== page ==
Today’s guest post comes from a precious friend of many years with whom I have spent far too little time face-to-face. In fact, had I not opened an email from a stranger, we might not be friends at all. Some years after Guy and I graduated from Fuller Theological Seminary, Danielle and Matt followed in our footsteps. As married seminary-educated ministry teams are all too rare, friends and mentors told them we needed to meet and passed on our contact info. We exchanged emails until we all moved from SoCal to NorCal and finally met in person. We are so grateful others thought to introduce us! Three Humphreys babies and a couple of churches later, they are in Oregon while we remain in NorCal and we remain grateful for social media that keeps us connected and praying for this sweet family.

Create Challenge #32: Danielle Humphreys

When I was a kid, I loved to doodle, cut-and-paste paper creations, and would go to school sick so I wouldn’t miss that week’s art project. In third or fourth grade, my teacher looked at a paper mask I made and told me I outdid myself. I glowed in the affirmation of what I loved doing. From FIMO creations to beaded necklaces to decorating homecoming floats in tissue paper, being creative just seems to be in my DNA.

In college and beyond, I grew as a visual artist, squeezing in a few art studio classes with whatever free electives I had as a science major. Sculpture and interactive art that invited engagement, like the swings I hung in the university plaza and the “GO” signs I made and installed along bike paths, or even the paintings dealing with my own biracial identity played on themes of whimsy and the potential for deep commentary and conversation. I would have switched my major to art studio, but let’s just say my parents were already disappointed that I got off the pre-med track.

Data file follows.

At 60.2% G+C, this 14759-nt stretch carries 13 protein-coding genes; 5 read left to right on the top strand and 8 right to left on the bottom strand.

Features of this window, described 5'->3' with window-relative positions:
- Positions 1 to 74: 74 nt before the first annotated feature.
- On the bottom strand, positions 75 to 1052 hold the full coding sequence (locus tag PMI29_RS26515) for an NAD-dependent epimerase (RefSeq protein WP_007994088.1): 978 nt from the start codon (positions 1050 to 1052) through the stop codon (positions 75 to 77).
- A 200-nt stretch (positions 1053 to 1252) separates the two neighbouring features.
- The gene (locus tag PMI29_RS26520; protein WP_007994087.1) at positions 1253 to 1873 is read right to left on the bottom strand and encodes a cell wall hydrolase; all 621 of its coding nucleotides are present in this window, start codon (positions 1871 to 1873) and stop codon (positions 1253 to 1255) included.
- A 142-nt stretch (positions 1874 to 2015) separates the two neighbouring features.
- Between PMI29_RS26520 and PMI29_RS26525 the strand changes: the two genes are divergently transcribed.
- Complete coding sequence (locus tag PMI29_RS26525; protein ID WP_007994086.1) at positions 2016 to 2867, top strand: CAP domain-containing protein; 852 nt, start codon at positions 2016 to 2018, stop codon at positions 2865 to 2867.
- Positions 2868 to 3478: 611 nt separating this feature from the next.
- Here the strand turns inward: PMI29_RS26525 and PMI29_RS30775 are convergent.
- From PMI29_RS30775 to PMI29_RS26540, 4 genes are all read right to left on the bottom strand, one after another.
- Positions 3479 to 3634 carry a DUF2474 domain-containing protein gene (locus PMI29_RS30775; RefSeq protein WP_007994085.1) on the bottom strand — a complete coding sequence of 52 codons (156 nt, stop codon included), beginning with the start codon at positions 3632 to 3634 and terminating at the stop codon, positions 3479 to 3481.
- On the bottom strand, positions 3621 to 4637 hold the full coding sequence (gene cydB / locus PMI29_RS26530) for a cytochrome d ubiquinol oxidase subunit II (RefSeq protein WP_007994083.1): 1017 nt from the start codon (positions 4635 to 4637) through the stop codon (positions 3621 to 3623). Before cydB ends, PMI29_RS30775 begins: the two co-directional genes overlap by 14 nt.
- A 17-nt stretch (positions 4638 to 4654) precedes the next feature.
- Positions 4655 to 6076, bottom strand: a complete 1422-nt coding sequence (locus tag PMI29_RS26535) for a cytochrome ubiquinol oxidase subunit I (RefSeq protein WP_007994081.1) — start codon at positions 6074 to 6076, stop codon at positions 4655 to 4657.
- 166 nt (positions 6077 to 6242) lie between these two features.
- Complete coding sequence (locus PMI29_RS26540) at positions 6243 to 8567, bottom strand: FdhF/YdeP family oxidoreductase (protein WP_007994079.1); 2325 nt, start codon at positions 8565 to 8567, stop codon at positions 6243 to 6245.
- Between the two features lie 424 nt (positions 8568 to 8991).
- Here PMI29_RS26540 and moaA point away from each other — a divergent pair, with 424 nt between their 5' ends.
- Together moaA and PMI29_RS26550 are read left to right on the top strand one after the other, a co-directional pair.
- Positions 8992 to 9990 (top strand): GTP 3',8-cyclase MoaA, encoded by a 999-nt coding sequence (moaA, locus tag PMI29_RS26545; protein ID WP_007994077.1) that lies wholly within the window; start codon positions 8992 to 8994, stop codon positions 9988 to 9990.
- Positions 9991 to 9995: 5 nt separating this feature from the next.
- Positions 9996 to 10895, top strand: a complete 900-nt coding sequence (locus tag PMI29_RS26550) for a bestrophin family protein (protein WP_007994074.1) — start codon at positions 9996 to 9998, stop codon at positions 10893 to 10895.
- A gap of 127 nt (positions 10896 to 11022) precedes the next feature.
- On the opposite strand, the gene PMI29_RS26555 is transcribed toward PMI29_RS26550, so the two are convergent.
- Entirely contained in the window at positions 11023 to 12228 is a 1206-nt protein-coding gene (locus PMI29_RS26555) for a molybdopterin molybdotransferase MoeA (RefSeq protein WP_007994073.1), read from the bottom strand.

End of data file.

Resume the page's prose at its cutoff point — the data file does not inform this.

In college and beyond, I grew in my relationship with Jesus and found that the intersection of faith and art just made sense to me. I was invited to use creativity in worship services and retreats through response stations and by designing the environment. My own participation in creative response stations and taking in the visual environment are ways that help me have a heart connection with God while reflecting on how to live out my faith in everyday life. In an increasingly visual world where so much is communicated and felt through design, image and color, I am almost equally if not more impacted by the visual “message” of a worship service (yes, even the fonts matter!) as I am by the sermon itself. I imagine I am not alone in this reality.

Sometimes, my creativity feels like it has shifted to satisfy more utilitarian needs like cooking, making Halloween costumes for my kids, throwing themed birthday parties, and designing print communications for our church. And while I can lose track of time pouring myself into these things (I once spent an hour carving a watermelon to look like the Death Star), it doesn’t satisfy the desire to go deep; to unite creativity to communion with God, truth, wonder, and wrestling. Where the process itself is like entering another dimension where time slows down, I can hear the whisper of God and sometimes see life more clearly. The most recent experience I had where the process of creating art drew me closer to God was a couple of weeks ago when I helped paint and redesign the high school room at church.dhumphries-1dhumphries-2